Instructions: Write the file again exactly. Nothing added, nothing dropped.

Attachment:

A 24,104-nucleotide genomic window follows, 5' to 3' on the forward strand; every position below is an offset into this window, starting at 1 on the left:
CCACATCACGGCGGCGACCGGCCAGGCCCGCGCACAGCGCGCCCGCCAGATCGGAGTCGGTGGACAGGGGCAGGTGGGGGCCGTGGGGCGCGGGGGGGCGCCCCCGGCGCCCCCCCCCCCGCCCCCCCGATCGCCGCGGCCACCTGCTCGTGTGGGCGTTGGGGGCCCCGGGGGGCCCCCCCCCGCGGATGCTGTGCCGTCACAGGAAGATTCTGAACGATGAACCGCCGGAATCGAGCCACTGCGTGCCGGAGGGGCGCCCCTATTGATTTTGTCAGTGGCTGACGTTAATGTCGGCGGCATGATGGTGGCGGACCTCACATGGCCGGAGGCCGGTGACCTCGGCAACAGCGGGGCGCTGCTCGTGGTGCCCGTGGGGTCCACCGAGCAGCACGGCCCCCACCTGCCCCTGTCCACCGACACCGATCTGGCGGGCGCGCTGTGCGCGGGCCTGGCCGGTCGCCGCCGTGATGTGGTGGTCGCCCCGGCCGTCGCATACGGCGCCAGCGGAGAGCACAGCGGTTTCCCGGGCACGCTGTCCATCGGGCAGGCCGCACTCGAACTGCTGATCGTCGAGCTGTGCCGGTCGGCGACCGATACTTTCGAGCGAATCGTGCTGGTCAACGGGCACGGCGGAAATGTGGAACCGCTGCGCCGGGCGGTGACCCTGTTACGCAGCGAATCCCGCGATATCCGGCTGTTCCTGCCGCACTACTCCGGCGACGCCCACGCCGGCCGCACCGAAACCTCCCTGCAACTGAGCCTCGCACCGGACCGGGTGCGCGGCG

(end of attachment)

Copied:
A 24,104-nucleotide genomic window follows, 5' to 3' on the forward strand; every position below is an offset into this window, starting at 1 on the left:
CCACATCACGGCGGCGACCGGCCAGGCCCGCGCACAGCGCGCCCGCCAGATCGGAGTCGGTGGACAGGGGCAGGTGGGGGCCGTGGGGCGCGGGGGGGCGCCCCCGGCGCCCCCCCCCCCGCCCCCCCGATCGCCGCGGCCACCTGCTCGTGTGGGCGTTGGGGGCCCCGGGGGGCCCCCCCCCGCGGATGCTGTGCCGTCACAGGAAGATTCTGAACGATGAACCGCCGGAATCGAGCCACTGCGTGCCGGAGGGGCGCCCCTATTGATTTTGTCAGTGGCTGACGTTAATGTCGGCGGCATGATGGTGGCGGACCTCACATGGCCGGAGGCCGGTGACCTCGGCAACAGCGGGGCGCTGCTCGTGGTGCCCGTGGGGTCCACCGAGCAGCACGGCCCCCACCTGCCCCTGTCCACCGACACCGATCTGGCGGGCGCGCTGTGCGCGGGCCTGGCCGGTCGCCGCCGTGATGTGGTGGTCGCCCCGGCCGTCGCATACGGCGCCAGCGGAGAGCACAGCGGTTTCCCGGGCACGCTGTCCATCGGGCAGGCCGCACTCGAACTGCTGATCGTCGAGCTGTGCCGGTCGGCGACCGATACTTTCGAGCGAATCGTGCTGGTCAACGGGCACGGCGGAAATGTGGAACCGCTGCGCCGGGCGGTGACCCTGTTACGCAGCGAATCCCGCGATATCCGGCTGTTCCTGCCGCACTACTCCGGCGACGCCCACGCCGGCCGCACCGAAACCTCCCTGCAACTGAGCCTCGCACCGGACCGGGTGCGCGGCG